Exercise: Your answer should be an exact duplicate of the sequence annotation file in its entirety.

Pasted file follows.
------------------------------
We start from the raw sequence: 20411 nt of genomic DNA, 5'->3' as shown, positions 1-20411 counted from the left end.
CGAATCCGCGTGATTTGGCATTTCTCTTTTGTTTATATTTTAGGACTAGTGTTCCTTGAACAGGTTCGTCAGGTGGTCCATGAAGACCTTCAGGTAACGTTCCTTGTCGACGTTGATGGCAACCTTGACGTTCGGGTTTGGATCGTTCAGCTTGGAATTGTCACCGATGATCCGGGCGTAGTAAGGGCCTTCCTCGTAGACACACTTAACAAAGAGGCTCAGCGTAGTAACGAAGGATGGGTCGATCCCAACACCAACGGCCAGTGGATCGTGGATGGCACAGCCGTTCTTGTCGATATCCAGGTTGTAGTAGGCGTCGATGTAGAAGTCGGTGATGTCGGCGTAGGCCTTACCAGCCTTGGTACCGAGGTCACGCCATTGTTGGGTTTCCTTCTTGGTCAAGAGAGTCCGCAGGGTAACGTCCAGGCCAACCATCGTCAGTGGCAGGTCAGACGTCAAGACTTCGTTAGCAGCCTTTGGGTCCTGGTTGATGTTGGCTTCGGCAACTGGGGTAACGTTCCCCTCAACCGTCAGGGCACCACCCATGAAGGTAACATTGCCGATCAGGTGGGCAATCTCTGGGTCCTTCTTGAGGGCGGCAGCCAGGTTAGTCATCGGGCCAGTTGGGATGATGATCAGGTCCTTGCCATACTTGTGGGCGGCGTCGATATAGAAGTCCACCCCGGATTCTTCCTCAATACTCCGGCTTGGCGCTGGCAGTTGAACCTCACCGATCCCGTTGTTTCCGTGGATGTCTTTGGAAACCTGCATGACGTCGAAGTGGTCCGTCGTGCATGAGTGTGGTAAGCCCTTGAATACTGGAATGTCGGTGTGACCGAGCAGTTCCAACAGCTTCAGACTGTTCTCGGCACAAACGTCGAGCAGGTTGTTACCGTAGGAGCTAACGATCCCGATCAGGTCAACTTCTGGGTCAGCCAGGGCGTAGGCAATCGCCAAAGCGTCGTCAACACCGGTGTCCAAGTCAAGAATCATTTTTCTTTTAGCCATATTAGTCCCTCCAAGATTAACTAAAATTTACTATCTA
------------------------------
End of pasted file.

We start from the raw sequence: 20411 nt of genomic DNA, 5'->3' as shown, positions 1-20411 counted from the left end.
CGAATCCGCGTGATTTGGCATTTCTCTTTTGTTTATATTTTAGGACTAGTGTTCCTTGAACAGGTTCGTCAGGTGGTCCATGAAGACCTTCAGGTAACGTTCCTTGTCGACGTTGATGGCAACCTTGACGTTCGGGTTTGGATCGTTCAGCTTGGAATTGTCACCGATGATCCGGGCGTAGTAAGGGCCTTCCTCGTAGACACACTTAACAAAGAGGCTCAGCGTAGTAACGAAGGATGGGTCGATCCCAACACCAACGGCCAGTGGATCGTGGATGGCACAGCCGTTCTTGTCGATATCCAGGTTGTAGTAGGCGTCGATGTAGAAGTCGGTGATGTCGGCGTAGGCCTTACCAGCCTTGGTACCGAGGTCACGCCATTGTTGGGTTTCCTTCTTGGTCAAGAGAGTCCGCAGGGTAACGTCCAGGCCAACCATCGTCAGTGGCAGGTCAGACGTCAAGACTTCGTTAGCAGCCTTTGGGTCCTGGTTGATGTTGGCTTCGGCAACTGGGGTAACGTTCCCCTCAACCGTCAGGGCACCACCCATGAAGGTAACATTGCCGATCAGGTGGGCAATCTCTGGGTCCTTCTTGAGGGCGGCAGCCAGGTTAGTCATCGGGCCAGTTGGGATGATGATCAGGTCCTTGCCATACTTGTGGGCGGCGTCGATATAGAAGTCCACCCCGGATTCTTCCTCAATACTCCGGCTTGGCGCTGGCAGTTGAACCTCACCGATCCCGTTGTTTCCGTGGATGTCTTTGGAAACCTGCATGACGTCGAAGTGGTCCGTCGTGCATGAGTGTGGTAAGCCCTTGAATACTGGAATGTCGGTGTGACCGAGCAGTTCCAACAGCTTCAGACTGTTCTCGGCACAAACGTCGAGCAGGTTGTTACCGTAGGAGCTAACGATCCCGATCAGGTCAACTTCTGGGTCAGCCAGGGCGTAGGCAATCGCCAAAGCGTCGTCAACACCGGTGTCCAAGTCAAGAATCATTTTTCTTTTAGCCATATTAGTCCCTCCAAGATTAACTAAAATTTACTATCTA